Hip resurfacing

Early results from hip resurfacing were variable, partly because of aseptic loosening from poor fixation, and partly because of femoral neck fracture.  In order to conserve bone in the proximal femur, large diameter femoral components are required, with associated large acetabular components.  These can lead to significantly more polyethylene wear with metal-on-plastic (MOP) joints, and metal-on-metal (MOM) have been preferred, but with associated problems with metal ion levels.  In theory better results could be expected from the use of ceramics but this creates difficulties because of the thickness of ceramic material needed.

 There are many more recent reports of individuals returning to high levels of physical activity after hip resurfacing, and the evidence suggests that activities discouraged following total hip arthroplasty are tolerated well by patients after hip resurfacing.  Modern resurfacing performs well in young, active individuals despite high activity levels.  The main findings are that a return to high levels of activity is possible.  It would be reasonable to expect most service personnel, police or firefighters to be able to return to active service after hip resurfacing, but any final decision should depend on the results of rehabilitation and advice from the surgeon.  Provided a good recovery has been achieved, the risk to the joint from high physical activity levels is not substantially increased. More recent developments have improved the technical performance of the components, allowing the biomechanical advantages of resurfacing to be realised.  The result should allow the patient to return to a more active lifestyle. Current devices use a cemented metal femoral component and a cementless metal acetabular component.  Recent studies do show good outcomes including return to high-impact sports, however these so far only cover short to medium term and the evidence-level is low.

A systematic review found little evidence to support resurfacing instead of total arthroplasty, but the main reason for low evidence levels is the lack of randomization (van Gerwen et al., 2010).  Another review showed higher activity levels but higher complication rates after resurfacing (Jiang et al., 2011).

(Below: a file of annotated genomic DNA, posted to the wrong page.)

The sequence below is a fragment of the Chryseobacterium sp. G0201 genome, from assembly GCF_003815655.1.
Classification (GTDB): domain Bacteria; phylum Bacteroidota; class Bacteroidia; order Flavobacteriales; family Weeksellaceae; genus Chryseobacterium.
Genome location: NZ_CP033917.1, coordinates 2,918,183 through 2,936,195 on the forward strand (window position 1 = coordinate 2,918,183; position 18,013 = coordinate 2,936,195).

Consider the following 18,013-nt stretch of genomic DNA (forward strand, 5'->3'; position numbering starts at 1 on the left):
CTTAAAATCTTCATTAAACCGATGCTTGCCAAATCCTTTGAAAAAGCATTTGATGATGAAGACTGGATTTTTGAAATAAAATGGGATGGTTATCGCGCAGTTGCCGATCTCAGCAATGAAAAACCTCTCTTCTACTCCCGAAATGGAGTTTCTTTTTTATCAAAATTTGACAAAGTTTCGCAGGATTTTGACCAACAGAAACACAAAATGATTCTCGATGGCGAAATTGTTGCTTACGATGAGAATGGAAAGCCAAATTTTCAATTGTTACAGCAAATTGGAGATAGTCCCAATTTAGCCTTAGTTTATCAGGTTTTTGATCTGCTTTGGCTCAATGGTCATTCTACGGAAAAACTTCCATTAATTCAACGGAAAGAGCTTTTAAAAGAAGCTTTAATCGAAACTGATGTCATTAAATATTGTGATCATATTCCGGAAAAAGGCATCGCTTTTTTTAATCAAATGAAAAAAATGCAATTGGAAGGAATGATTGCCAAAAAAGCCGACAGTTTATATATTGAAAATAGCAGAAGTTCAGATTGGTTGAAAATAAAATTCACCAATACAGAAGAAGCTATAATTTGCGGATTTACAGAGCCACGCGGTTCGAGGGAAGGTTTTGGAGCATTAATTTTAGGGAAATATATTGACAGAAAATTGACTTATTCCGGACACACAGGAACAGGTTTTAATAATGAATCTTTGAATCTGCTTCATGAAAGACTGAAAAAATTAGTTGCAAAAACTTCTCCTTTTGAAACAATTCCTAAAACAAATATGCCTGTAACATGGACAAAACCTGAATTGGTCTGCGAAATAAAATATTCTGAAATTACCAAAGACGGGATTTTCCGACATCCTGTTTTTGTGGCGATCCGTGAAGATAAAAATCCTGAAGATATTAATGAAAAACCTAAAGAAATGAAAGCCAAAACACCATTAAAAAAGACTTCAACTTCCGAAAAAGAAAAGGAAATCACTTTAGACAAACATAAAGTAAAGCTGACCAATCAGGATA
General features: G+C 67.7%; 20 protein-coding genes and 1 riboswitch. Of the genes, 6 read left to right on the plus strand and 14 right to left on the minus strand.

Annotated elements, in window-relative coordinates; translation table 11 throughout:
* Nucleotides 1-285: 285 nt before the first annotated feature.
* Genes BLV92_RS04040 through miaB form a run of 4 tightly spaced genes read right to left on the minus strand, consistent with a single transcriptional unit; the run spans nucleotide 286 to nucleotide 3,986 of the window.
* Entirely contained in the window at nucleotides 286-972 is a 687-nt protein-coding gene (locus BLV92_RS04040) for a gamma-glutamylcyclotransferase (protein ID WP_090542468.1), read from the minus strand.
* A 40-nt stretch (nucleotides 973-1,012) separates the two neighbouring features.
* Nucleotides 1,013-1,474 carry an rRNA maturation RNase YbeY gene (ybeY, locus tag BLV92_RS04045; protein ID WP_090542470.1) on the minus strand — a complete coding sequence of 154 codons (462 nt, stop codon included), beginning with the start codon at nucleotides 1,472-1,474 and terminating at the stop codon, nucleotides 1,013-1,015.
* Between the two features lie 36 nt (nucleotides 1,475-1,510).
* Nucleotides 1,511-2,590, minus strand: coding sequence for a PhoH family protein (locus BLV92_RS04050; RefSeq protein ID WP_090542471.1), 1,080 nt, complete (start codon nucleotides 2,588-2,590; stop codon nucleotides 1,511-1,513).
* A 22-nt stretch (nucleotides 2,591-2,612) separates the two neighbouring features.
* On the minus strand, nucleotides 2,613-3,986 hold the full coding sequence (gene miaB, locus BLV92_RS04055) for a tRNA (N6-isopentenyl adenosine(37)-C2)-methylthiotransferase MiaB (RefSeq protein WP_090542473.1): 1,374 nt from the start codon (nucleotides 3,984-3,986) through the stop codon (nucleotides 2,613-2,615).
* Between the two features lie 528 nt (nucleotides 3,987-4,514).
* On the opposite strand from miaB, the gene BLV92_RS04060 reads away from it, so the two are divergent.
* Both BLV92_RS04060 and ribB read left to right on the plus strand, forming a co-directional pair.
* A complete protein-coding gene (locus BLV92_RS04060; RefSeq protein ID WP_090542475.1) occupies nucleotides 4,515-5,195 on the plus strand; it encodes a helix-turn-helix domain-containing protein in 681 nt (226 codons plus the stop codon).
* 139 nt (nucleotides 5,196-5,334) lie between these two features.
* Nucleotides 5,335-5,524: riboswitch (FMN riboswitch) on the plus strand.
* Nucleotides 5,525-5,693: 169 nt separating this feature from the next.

A recent study of metal-on-metal resurfacing in young patients with osteoarthritis secondary to developmental dysplasia of the hip found an overall survival of 88.2% after a minimum of eight years in patients with an average age of 47.2 years (range 36-64 years). The survival was 91.2% when infectious loosening and failure was excluded (Qu et al., 2014).

A review of 2773 hip resurfacing procedures in Canada with a mean age at operation of 50.5 years found good five-year results in men with a five-year overall survival of 97.4%. Survival in women was 93.6% with higher failure rates where there were smaller femoral components, childhood hip problems and with specific implant types. The conclusion was that hip resurfacing remains justifiable in men, but only in women in exceptional circumstances (2013).

NICE set a benchmark for choosing a total hip replacement at a survival rate of 90% at follow-up of ten years.  A review of metal-on-metal hip resurfacing arthroplasty found a total of 3.5% revised, but many studies were short term.  None met the NICE standard but several studies showed satisfactory survival compared with the NICE three-year benchmark (van der Weegen et al., 2011).

Hemiresurfacing is an option, preserving the acetabulum, but there is no useful evidence in the literature.

2013. The Canadian Arthroplasty Society's experience with hip resurfacing arthroplasty. An analysis of 2773 hips. Bone Joint J, 95-b, 1045-51.

JIANG, Y., ZHANG, K., DIE, J., SHI, Z., ZHAO, H. & WANG, K. 2011. A systematic review of modern metal-on-metal total hip resurfacing vs standard total hip arthroplasty in active young patients. J Arthroplasty, 26, 419-26.

QU, Y., JIANG, T., ZHAO, H., GAO, Y., ZHENG, C. & XU, J. 2014. Mid-term results of metal-on-metal hip resurfacing for treatment of osteoarthritis secondary to developmental dysplasia of the hip: a minimum of 8-years of follow-up. Med Sci Monit, 20, 2363-8.

VAN DER WEEGEN, W., HOEKSTRA, H. J., SIJBESMA, T., BOS, E., SCHEMITSCH, E. H. & POOLMAN, R. W. 2011. Survival of metal-on-metal hip resurfacing arthroplasty: a systematic review of the literature. J Bone Joint Surg Br, 93, 298-306.

VAN GERWEN, M., SHAERF, D. A. & VEEN, R. M. 2010. Hip resurfacing arthroplasty. Acta Orthop, 81, 680-3.